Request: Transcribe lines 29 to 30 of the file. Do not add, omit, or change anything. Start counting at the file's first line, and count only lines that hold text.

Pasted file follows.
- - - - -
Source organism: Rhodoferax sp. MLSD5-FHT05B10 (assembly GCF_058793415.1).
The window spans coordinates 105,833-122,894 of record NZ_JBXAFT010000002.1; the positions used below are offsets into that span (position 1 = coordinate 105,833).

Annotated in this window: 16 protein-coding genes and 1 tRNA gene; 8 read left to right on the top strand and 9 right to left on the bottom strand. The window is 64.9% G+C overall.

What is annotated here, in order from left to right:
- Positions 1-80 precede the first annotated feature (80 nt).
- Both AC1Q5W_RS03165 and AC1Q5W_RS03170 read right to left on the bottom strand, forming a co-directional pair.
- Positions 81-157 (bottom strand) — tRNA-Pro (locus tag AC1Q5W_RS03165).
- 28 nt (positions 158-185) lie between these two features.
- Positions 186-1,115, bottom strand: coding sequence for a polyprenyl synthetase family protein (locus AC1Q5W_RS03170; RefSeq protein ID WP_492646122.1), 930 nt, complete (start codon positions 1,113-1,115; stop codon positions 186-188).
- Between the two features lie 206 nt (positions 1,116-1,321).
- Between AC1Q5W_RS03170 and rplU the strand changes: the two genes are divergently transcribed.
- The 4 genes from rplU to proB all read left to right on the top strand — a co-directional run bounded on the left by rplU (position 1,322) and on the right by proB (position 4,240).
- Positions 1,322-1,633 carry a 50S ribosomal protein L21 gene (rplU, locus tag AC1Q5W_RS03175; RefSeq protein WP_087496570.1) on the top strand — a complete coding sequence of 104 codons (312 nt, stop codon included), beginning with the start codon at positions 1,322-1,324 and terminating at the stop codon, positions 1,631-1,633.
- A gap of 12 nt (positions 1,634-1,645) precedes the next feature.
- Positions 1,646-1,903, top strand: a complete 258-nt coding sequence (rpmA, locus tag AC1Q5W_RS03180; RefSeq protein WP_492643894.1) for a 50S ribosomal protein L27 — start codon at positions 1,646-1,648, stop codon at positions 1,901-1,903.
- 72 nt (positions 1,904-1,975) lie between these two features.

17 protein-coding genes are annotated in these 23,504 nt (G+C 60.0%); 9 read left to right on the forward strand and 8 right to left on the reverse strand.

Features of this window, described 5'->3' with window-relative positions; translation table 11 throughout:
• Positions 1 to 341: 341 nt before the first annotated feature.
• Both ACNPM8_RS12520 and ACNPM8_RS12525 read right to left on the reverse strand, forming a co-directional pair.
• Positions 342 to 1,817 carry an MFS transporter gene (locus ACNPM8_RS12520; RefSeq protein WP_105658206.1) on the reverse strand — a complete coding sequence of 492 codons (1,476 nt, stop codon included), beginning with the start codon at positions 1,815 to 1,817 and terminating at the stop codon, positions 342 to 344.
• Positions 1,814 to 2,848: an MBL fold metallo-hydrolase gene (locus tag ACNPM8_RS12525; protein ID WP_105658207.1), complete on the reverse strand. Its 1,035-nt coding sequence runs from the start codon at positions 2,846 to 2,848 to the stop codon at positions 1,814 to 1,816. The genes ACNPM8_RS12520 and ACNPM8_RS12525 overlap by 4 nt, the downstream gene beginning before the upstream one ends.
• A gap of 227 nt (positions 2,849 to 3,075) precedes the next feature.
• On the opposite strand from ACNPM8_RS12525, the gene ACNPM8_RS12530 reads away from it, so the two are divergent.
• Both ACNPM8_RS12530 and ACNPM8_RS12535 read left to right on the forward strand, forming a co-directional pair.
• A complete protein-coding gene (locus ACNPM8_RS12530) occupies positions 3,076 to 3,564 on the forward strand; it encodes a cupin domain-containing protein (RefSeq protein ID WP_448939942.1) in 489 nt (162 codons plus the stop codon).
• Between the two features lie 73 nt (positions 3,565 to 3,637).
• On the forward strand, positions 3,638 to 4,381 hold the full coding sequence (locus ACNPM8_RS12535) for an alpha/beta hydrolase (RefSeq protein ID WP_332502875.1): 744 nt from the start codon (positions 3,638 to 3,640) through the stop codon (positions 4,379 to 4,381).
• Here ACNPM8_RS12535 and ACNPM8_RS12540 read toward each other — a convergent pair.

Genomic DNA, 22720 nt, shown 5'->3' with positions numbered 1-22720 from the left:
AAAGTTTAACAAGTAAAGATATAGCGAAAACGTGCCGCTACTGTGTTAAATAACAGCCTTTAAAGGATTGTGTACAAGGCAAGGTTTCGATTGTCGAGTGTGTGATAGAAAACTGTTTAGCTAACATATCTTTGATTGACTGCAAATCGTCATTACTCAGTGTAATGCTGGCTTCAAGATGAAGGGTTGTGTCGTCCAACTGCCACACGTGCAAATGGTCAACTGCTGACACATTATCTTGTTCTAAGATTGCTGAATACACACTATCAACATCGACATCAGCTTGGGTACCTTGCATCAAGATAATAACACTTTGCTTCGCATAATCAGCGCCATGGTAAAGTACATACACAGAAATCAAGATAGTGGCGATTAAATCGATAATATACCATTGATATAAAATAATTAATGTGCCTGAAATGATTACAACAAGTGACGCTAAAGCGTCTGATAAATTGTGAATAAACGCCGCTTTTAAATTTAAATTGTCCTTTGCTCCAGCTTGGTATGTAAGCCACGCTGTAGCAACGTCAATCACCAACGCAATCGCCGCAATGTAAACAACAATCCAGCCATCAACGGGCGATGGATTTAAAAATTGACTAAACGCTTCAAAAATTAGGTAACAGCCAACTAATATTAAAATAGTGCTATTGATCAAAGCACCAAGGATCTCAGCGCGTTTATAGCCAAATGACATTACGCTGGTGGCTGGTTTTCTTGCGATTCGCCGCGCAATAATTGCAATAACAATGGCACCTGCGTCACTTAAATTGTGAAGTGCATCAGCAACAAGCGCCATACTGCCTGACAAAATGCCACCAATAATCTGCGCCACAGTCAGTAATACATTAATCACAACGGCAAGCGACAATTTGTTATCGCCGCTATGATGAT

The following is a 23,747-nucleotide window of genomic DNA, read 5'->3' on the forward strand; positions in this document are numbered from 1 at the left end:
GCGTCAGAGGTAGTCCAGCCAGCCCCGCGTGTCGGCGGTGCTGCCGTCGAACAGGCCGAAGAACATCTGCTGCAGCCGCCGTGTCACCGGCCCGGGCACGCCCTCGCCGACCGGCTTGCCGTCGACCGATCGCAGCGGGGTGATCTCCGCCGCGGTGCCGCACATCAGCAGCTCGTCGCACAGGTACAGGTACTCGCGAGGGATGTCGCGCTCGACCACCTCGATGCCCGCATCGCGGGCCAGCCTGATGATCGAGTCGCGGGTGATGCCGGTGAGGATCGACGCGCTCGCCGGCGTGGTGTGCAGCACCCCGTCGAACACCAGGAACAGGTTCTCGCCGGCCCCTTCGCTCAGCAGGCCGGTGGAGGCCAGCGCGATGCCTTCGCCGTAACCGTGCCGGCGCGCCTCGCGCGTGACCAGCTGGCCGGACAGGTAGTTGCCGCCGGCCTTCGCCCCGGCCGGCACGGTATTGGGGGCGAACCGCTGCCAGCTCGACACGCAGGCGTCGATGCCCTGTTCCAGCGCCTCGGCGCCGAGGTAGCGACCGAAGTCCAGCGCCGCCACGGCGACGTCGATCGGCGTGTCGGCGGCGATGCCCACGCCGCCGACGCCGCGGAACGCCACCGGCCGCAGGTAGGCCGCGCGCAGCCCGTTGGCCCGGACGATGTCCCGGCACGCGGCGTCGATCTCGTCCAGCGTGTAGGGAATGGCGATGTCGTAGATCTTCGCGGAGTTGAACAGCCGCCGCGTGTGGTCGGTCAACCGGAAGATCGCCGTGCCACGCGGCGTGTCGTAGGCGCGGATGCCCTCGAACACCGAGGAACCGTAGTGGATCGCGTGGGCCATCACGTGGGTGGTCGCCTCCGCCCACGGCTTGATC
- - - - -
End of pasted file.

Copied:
• Here ACNPM8_RS12535 and ACNPM8_RS12540 read toward each other — a convergent pair.

Genomic DNA, 22720 nt, shown 5'->3' with positions numbered 1-22720 from the left: